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Longman

MILLINGTON, TOWNSEND, DIVELBESS, WHITEHEAD, GROW, OWENS, JOHNSON

Posted By: Lynn Diemer (email)
Date: 10/11/2015 at 16:34:24

Alfred Longman was born in Derbyshire, England, Dec. 12, 1821, married Ann Millington March 5, 1842. She was born February 13, 1822. They left England in January 1851, sailing across to New Orleans and coming up the River to St. Joe, Missouri, where they spent nearly two years, and then moved to the Grove, arriving May 12, 1853, and Mr. Longman often enjoyed relating the severe frost that welcomed him on the morning of the 13th of May 1853. He bought a claim, the W 1/2 NW 1/4 section 13, being the Twitchel cabin and sold the claim to Stuart Alexander in 1854, and improved a home on SE 1/4 of NW 1/4 of Sec. 13, with the usual log cabin, selling in 1856 to William BATES, then moving to the farm of Jas. B. McCurley in Sec 30, just south of Logan's present site.

He also acquired a large farm on the south line of Jefferson and north line of LaGrange, near mouth of Harris Grove Creek, which he owned until a year prior to his passing. In 1861 he fitted out several wagons, loaded with goods, and drawn by oxen, and crossed the plains to Salt Lake, where they tarried a short time, and then went to California, spending two or three years, then returned by Isthmus of Panama to New York, and back into the same McCurley log house on NW1/4 of section 30, Jefferson Township.

In 1854, Mr. Longman split 2500 rails for the first cow that he owned in this county, valued at $25.00. Mr. Longman dug many hundred rods of ditch fence in those pioneer days, enclosing lands he farmed. He was a successful and trustworthy breeder of Durham cattle and rendered his community a great service in improving the standard of cattle. About 1870 he moved to his farm in Sec 36, Twp. 79, Range 43, but in Jefferson Township, where he added to his land holdings, and conducted his fine stock business. In 1884 he moved to Logan, spending his last years in a typical English home, surrounded by flowers and shrubs, which were ever a delight to him, and responded to his skill and care. Mr. Longman for many years in later life was handicapped by deafness, but was a delightful companion, well informed, enjoyed an argument, and it was well for the one entering into discussion with him to be amply fortified by facts in support of their contention.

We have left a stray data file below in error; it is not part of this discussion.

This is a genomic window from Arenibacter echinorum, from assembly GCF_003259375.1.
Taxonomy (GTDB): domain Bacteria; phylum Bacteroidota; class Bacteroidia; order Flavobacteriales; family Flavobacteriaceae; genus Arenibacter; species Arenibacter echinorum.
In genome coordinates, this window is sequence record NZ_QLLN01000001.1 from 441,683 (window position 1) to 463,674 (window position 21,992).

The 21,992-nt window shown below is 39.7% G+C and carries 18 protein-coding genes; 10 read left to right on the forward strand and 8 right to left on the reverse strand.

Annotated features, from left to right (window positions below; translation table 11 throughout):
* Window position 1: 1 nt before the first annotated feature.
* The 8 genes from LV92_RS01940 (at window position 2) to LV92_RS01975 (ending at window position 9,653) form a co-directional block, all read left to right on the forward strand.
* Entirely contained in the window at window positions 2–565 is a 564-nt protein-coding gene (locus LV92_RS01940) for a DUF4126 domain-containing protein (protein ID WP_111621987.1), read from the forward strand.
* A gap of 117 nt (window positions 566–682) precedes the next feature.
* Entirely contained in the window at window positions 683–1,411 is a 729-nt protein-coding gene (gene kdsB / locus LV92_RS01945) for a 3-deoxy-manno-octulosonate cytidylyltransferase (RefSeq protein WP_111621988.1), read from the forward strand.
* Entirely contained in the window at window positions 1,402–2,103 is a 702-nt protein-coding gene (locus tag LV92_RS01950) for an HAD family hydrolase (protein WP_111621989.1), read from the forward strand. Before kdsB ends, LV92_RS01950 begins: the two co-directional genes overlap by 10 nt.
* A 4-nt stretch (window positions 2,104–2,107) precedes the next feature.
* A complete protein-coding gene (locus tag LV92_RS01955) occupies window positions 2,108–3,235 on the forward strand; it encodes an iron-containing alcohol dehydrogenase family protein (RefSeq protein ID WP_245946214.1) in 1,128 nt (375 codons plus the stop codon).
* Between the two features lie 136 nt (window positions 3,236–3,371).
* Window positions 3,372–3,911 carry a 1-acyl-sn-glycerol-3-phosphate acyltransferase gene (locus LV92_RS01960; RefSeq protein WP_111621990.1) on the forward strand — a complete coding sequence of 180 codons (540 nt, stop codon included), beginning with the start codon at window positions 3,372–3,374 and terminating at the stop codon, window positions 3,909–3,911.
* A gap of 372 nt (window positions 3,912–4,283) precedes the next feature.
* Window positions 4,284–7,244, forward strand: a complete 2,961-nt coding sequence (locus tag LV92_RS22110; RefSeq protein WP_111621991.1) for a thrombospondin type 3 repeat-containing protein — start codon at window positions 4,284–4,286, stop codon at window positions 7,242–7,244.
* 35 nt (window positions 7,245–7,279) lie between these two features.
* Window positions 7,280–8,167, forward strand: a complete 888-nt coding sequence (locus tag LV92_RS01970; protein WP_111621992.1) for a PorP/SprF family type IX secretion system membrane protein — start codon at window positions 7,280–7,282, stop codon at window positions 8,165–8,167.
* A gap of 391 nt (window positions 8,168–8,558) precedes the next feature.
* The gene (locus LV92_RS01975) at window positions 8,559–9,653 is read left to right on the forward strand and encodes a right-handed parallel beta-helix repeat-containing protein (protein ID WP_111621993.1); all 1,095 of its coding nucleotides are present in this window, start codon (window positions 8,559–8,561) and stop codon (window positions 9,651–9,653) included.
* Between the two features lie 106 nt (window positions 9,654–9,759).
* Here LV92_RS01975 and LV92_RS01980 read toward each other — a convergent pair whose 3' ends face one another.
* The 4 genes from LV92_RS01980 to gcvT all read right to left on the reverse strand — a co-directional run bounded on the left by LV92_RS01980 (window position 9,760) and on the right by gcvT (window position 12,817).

The faithful wife passed into rest June 22, 1903, and Mr. Longman November 4th, 1914.

Children:
James married Melissa Townsend
Fanny married Benj. A. Divelbess
Alfred married Mollie Whitehead; Tillie Grow
William C. married Margaret Owens
G. Henry married Margaret Johnson

Source: Pioneer Histories of Harris Grove, 1920


 

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